Land Rover brings the Defender back from the dead and stuffs it with a 5.0-litre V8. What could possibly go wrong?
A couple of years ago Land Rover did everything the marketing team could think of when it came to hyping the run-out Heritage Edition Defender. After 70 years of pretty much the same beloved thing the British off-roading icon was finally ending production and Land Rover naturally wanted to coin it on the way out.
Even though Solihull stoped building them however, the Brits decided the Defender wasn’t done yet because somebody at the factory remembered they hadn’t done a V8 in a while (20 years) and that just wouldn’t do.
Around our parts in the Middle East you can see plenty of Defenders with V8 engine swaps done, and there are more than a few with GM’s LS motors under the bonnets, usually the 6.2-litre ones.
Only 150 examples will be going around, or have gone around, because they’ve sold out within a month. So, err, onto the review.
Land Rover simply looked around and noticed the obvious demand, and figuring $200,000 for a Defender left plenty of room for profit, decided to just do the conversion themselves.
In fact, the deal is the you basically pay for a service, because Land Rover doesn’t actually fire up the old Solihull presses once again. They source a Defender short-wheelbase or long-wheelbase model for you, and then build a Works V8 70th Edition out of it. Only 150 examples will be going around, or have gone around, because they’ve sold out within a month. So, err, onto the review.
The build entails some big 18-inch wheels, with a kind of too contemporary diamond-turned finish. There are also sports buckets trimmed in leather with raspy plastic seatbacks, and plenty more of the raspy plastic you always got in Defenders. The roofline is Alcantara, trimmed by some upholsterer who was having an off day. The billet aluminium door locks and door handles exude fabricating precision – they stick out in stark contrast to the rest of the slapped together cabin. Call it hand-built charm when you’re justifying the purchase to one of your mates.
Just as cramped as I remember a Defender, the driving position in the Works V8 isn’t unlike that of a fork-lift, and the last thing you’d think necessary is a 5.0-litre V8 making 400 horsepower and 515Nm of torque. You normally don’t figure that as a perfect combination to go with a ladder frame and solid axles. If you can hang on while it squats, the Works V8 will do zero to 100kph in less than six seconds, so it never comes across as all that quick, seeming to store more in reserve than it lets on. It could be the relaxed gait of the transmission, an eight-speed automatic with a pistol-grip shifter out of a Jaguar F-Type that’s in total dis-accord with the rest of the interior.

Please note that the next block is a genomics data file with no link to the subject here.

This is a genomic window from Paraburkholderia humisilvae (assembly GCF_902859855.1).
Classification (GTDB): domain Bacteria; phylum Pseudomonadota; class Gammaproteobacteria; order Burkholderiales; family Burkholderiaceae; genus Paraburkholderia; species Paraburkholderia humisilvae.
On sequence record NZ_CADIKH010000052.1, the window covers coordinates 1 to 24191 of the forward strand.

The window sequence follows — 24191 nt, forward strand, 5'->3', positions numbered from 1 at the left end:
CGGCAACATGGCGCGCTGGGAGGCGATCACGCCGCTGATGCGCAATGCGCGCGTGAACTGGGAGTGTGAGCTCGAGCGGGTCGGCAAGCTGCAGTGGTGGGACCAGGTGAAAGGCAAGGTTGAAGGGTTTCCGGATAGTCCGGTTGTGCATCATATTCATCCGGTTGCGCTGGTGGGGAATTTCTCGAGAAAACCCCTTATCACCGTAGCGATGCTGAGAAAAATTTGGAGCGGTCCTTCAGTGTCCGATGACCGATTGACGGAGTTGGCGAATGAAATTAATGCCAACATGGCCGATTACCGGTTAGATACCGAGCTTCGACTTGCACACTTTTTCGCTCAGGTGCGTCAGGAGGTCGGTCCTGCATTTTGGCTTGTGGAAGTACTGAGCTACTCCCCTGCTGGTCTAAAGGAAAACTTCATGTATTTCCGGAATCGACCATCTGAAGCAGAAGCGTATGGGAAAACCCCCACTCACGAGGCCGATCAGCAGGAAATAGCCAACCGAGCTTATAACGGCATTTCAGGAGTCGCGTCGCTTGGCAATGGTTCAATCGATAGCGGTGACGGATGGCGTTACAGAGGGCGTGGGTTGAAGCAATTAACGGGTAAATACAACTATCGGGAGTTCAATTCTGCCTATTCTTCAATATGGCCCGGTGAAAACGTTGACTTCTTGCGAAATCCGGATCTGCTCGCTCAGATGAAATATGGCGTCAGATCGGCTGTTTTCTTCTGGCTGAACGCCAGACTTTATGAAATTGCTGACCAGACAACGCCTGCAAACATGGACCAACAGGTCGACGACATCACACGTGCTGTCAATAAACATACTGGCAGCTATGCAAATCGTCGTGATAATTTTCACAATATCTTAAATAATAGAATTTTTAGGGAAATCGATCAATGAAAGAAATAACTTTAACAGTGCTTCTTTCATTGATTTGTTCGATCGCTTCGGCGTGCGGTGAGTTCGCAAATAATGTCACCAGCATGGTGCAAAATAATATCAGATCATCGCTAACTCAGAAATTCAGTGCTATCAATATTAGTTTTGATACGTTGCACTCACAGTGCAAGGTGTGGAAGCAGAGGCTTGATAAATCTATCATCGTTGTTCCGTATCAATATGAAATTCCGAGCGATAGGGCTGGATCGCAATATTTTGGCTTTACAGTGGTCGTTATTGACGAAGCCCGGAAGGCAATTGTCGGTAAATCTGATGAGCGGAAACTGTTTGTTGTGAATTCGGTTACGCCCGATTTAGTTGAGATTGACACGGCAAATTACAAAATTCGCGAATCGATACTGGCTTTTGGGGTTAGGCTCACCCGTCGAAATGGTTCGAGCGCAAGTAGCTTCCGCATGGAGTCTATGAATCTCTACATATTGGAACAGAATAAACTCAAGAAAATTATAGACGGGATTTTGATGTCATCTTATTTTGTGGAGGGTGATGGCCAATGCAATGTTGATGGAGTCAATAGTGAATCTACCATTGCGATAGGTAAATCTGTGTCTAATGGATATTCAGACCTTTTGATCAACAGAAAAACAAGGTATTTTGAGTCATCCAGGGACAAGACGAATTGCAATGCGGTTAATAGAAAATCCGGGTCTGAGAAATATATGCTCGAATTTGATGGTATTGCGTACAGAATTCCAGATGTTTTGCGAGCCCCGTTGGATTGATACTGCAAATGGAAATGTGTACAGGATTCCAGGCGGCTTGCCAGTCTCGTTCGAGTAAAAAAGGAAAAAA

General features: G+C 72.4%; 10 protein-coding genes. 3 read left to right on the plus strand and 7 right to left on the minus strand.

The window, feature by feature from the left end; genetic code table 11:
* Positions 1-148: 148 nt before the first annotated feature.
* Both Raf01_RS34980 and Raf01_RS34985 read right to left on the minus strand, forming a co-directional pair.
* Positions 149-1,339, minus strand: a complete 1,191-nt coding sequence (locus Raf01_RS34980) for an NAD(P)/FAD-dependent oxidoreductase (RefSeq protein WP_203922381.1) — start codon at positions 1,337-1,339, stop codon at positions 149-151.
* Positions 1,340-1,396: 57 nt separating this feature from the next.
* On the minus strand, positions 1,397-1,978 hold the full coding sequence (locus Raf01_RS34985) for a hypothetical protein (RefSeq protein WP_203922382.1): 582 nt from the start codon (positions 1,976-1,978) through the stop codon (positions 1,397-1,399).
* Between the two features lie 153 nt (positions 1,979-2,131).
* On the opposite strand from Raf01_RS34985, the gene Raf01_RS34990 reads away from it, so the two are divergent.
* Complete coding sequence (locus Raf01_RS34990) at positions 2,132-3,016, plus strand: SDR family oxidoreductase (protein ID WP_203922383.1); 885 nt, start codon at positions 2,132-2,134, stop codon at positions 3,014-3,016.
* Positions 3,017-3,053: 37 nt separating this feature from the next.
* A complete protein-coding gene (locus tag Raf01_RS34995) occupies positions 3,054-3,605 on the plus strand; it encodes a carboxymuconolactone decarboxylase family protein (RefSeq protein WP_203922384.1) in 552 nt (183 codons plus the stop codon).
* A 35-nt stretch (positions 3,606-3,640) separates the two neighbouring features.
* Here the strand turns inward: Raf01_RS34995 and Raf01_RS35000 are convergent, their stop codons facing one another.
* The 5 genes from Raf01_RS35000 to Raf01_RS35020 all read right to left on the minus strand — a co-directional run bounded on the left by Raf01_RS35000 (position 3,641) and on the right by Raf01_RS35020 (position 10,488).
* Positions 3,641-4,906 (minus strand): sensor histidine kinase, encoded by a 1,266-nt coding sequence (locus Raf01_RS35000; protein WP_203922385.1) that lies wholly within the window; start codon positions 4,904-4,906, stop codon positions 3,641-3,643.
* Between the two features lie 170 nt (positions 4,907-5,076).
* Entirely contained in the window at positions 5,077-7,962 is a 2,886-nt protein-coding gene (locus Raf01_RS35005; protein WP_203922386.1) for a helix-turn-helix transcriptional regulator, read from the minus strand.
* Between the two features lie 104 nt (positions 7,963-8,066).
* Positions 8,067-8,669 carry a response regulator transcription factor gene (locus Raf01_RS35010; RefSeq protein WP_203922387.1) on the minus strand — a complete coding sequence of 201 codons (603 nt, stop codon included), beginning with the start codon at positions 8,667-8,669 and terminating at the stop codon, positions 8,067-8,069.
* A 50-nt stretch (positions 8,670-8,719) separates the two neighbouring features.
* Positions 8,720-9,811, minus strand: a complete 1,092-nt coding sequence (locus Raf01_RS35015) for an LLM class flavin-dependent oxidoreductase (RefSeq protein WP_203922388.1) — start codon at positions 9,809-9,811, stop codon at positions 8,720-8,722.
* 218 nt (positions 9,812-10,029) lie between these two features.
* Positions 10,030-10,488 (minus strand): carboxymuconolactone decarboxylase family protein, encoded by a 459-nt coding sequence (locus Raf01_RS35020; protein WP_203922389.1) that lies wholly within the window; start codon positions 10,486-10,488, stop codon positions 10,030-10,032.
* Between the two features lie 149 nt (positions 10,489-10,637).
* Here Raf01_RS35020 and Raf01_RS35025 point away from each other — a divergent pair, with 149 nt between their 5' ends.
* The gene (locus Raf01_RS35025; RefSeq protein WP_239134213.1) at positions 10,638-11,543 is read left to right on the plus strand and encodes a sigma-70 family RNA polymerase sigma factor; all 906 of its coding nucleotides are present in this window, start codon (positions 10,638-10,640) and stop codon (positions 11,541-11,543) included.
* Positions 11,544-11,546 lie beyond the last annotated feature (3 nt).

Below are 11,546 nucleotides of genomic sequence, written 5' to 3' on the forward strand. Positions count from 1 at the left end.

Of course, next to a four-cylinder diesel engined Defender this is still frighteningly fast. During Motormouth’s short ride around Geneva, Switzerland, with some snow and drizzle on the day, nothing was ever rushed though despite all the power at your disposal simply because with its hopeless steering feel and jumpy throttle response, you’re not exactly imbued with confidence in the Works V8. Uprated springs and dampers, as well as a bigger anti-roll bar, do little to give the Works any sort of handling capability. The game here is slow in, slow out.
The brakes work well in practice, despite a lackluster pedal, with big 335mm discs up front and 300mm rears.
Of course a real test of this car would’ve been us heading up the Alps somewhere instead of faffing about in Geneva amongst all the black S-Classes, but even that might have been somewhat unnecessary. With so few examples built the Works V8 is a collector’s item and surely now the last Defender ever to officially come from Land Rover, not least because a new Defender is green-lit and on the way.
Our source from Jaguar Land Rover Middle East disclosed the new Defender will be very much lifestyle orientated, so for everyone willing to pay a high price for nostalgia the Works V8 70th Edition could be the last true off-roader on the market and worth every penny, dodgy stitching and all
Land Rover Defender Works V8 70th Edition
5.0-litre V8 | eight-speed automatic transmission, all-wheel drive | 400 horsepower and 515Nm of torque | 0-100kph in less than six seconds and a top speed of 170kph | $200,000